The Bible isn’t a technical manual.    Some of it has to be taken on faith.    One can’t expect folks that have lost their faith for one reason or another or those who never had faith to be capable of such a thing.    And that’s okay in my book.    I’ve never been much of evangelizer, more a live and let live guy.

In my experience, especially here, I see atheist’s bagging on people of faith A LOT more than the other way around.    Lots of angry Atheists out there.    Lots of them.

 
 
 
TᵢG
Professor Principal
20.2.17  TᵢG  replied to  Sparty On @20.2.16    2 weeks ago
 Feel free to back that statement up though with an unbiased source.

See @20.2.13

They are also good at leaving out the positive passages.

Who claims that the Bible does not have good parts like the Sermon on the Mount?    The criticism of the Bible is regarding its claim of divinity, not that the collection of books have no value.

The Bible isn’t a technical manual.    Some of it has to be taken on faith.  

Of course, if one does not have supporting evidence to believe something, one necessarily must believe on faith.   The only way one can believe, for example, that there truly are exolife entities inhabiting our planet and slowly taking over human minds is by faith since there is no supporting evidence for the belief.   The criticism is indeed regarding believing the Bible divine based on faith (and in spite of the substantial evidence to the contrary ... in the form of biblical contradictions such as an omniscient entity that can be surprise or the arbiter of objective morality condoning the owning of a human being as property).

Lots of angry Atheists out there.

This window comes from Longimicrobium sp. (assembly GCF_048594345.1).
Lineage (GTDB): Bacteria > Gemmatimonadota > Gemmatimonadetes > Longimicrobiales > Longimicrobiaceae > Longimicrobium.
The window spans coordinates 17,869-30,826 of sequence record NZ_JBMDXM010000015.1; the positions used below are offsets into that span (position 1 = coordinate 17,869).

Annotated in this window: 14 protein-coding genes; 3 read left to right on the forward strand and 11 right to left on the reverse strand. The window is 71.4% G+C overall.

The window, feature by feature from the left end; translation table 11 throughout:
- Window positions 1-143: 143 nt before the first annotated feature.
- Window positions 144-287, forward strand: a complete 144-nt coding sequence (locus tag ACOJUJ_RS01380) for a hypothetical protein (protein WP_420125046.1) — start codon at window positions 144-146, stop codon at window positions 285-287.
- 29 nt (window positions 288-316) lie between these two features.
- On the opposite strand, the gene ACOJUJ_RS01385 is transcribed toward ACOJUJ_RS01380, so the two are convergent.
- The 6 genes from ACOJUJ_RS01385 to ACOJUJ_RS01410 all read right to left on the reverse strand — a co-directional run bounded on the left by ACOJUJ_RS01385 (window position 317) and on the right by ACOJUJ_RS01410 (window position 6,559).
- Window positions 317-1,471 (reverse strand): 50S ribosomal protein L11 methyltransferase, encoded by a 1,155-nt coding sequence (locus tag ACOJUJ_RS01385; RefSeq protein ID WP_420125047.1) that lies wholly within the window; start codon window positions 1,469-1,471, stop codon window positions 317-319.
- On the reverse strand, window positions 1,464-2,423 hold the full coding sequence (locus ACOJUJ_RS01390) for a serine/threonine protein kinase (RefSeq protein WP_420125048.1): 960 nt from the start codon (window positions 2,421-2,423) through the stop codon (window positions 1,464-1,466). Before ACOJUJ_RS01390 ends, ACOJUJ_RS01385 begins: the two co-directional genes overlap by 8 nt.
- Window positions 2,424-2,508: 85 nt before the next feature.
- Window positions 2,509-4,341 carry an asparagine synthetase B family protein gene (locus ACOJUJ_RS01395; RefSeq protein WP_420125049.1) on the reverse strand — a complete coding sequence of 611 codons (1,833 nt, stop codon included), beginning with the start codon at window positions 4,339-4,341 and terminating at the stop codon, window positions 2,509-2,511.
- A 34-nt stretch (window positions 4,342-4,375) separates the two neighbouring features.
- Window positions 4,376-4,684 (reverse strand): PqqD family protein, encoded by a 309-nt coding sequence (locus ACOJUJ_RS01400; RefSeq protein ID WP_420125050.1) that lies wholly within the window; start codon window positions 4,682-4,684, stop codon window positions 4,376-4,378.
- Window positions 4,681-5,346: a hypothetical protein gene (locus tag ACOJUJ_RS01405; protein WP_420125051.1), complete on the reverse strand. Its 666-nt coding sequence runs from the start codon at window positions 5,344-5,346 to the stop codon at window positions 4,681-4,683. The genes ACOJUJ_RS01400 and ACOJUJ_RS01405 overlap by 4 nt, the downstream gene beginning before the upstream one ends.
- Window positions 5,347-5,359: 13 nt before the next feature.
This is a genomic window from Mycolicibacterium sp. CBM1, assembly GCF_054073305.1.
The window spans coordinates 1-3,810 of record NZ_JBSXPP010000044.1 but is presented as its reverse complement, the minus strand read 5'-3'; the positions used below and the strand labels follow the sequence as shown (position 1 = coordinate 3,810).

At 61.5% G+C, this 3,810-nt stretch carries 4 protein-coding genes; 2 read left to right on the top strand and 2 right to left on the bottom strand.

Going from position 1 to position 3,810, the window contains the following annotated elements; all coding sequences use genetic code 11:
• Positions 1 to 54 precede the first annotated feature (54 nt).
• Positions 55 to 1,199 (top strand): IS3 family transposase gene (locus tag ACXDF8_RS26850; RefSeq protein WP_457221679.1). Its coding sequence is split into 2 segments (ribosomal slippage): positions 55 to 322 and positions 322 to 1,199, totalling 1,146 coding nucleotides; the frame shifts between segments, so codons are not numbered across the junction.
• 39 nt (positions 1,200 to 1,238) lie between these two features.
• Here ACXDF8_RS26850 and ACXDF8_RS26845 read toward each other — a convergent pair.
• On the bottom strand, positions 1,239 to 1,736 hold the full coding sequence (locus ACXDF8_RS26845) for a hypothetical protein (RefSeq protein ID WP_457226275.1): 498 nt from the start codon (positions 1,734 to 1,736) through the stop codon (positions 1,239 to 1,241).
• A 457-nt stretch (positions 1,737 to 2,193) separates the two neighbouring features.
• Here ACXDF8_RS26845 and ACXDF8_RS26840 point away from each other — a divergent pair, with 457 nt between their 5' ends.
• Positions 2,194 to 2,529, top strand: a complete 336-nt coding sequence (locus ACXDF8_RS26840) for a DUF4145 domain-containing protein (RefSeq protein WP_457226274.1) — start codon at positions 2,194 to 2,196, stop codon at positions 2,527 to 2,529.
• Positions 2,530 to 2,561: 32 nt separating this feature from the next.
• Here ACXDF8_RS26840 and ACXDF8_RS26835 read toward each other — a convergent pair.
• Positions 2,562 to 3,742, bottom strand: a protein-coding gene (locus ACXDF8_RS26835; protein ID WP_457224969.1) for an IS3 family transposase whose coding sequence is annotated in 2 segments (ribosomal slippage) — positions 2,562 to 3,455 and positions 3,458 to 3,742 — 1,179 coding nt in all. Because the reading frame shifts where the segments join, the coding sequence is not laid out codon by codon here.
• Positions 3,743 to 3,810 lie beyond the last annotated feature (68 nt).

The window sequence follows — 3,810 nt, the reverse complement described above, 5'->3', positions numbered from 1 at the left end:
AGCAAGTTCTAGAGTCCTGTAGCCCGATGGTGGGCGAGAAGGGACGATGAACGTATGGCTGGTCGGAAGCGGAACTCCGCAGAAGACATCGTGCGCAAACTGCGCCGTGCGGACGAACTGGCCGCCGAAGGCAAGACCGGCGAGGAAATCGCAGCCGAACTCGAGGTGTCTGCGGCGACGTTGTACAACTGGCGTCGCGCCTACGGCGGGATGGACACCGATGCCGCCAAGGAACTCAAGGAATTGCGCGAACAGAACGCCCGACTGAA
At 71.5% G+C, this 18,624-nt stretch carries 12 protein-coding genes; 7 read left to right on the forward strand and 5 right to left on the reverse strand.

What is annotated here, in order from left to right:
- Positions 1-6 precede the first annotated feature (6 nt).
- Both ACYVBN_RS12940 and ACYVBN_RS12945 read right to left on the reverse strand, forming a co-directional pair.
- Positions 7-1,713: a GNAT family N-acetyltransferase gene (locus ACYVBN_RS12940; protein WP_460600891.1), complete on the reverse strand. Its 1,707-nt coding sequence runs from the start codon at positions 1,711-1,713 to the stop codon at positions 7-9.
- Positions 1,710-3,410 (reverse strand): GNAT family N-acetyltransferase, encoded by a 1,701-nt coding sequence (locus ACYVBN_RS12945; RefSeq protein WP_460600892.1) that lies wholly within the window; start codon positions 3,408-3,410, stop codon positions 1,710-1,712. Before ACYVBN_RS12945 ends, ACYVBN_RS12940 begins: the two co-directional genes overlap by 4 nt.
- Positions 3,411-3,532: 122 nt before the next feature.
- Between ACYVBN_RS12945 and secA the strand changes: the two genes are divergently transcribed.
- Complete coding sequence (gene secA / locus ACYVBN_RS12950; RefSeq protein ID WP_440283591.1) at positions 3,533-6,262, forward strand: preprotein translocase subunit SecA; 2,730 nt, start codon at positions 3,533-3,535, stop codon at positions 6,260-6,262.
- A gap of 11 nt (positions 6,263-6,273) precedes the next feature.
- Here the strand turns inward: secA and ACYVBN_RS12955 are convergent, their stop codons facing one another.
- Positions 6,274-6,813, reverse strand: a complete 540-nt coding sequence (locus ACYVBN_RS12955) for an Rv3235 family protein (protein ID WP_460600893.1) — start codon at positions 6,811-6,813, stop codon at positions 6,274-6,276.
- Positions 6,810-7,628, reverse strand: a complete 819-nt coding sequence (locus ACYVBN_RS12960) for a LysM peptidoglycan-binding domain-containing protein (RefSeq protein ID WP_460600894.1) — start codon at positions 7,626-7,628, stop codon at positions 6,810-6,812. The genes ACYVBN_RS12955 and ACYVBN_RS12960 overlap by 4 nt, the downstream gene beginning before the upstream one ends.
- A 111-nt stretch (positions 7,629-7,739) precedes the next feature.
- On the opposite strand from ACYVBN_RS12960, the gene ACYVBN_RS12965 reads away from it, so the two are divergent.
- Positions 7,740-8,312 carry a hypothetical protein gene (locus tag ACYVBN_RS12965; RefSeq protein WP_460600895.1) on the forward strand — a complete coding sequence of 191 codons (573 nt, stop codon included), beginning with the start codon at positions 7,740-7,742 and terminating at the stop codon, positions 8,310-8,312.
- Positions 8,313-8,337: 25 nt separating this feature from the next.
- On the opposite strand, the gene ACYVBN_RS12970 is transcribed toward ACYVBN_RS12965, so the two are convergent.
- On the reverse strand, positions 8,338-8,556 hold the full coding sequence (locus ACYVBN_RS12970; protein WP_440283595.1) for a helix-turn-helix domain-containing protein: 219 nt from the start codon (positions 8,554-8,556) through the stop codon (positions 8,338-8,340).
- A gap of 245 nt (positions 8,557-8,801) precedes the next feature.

I suspect you think that logical criticism must be driven by anger.   When you criticism Biden, is it because you are angry with him?    When you criticize a flawed bridge design, is that a result of anger?   

 
 
 
Sparty On
Professor Principal
20.2.18  Sparty On  replied to  TᵢG @20.2.14    2 weeks ago
Why do you question a non-believer's non-belief in the Bible? 

I don’t and never said I did.    Once again my comment stands on it’s own and doesn’t need to be put through your rationalization generator.....

I’m not going to have another debate with you about definitions of the word faith.

It’s a waste of time.    I won’t agree with you and you won’t accept a valid definition faith.

 
 
 
TᵢG
Professor Principal
20.2.19  TᵢG  replied to  Sparty On @20.2.18    2 weeks ago
I don’t and never said I did.

Is this you?:  

Sparty @20.2.10I just love it when non believers cherry-pick the words of the books they say don’t believe in, of the religions they don’t believe in, to rationalize the reasons of their own non belief.

You explicitly used the language:   "they say don't believe in" vs "they don't believe in".   Surely you understand the former to be questioning the non-belief vs the latter acknowledging the non-belief.    I will assume you simply misspoke.

Once again my comment stands on it’s own ...

Yeah, I know the, in your words, 'schtick' you use:

  • Make a claim
  • Read a rebuttal
  • Deny what you wrote
  • Declare that your comment stands
  • Include some snark
  • Leave nothing but meta in the comment

All you had to do was state that you did not mean to imply that atheists do believe in the Bible.   I would have taken you at your word.

 
 
 
Sparty On
Professor Principal
20.2.20  Sparty On  replied to  TᵢG @20.2.17    2 weeks ago
When you criticize a flawed bridge design, is that a result of anger?   

Lol .... there you go again.    Trying to equate a technical decisions with an emotional one.     I’ll say this one more time because I’ve already said it to you numerous times.

Engineering and design is not an emotional field.    We don’t deal in faith.     We deal in technical facts as they are known to be at the time.     No “faith” involved at all.

One’s belief system is not usually technical but more emotional.    That is for everyone but Spock.

So no, anger doesn’t come into play in design.     It only comes into play when the design is done and if it fails.

 
 
 
Sparty On
Professor Principal
20.2.21  Sparty On  replied to  TᵢG @20.2.19    2 weeks ago
All you had to do was state that you did not mean to imply that atheists do believe in the Bible.

Your logic and reading comprehension fails you again.    I didn’t imply that.    That’s simply just the way you took it.

And that my friend is your problem not mine.

 
 
 
TᵢG
Professor Principal
20.2.22  TᵢG  replied to  Sparty On @20.2.20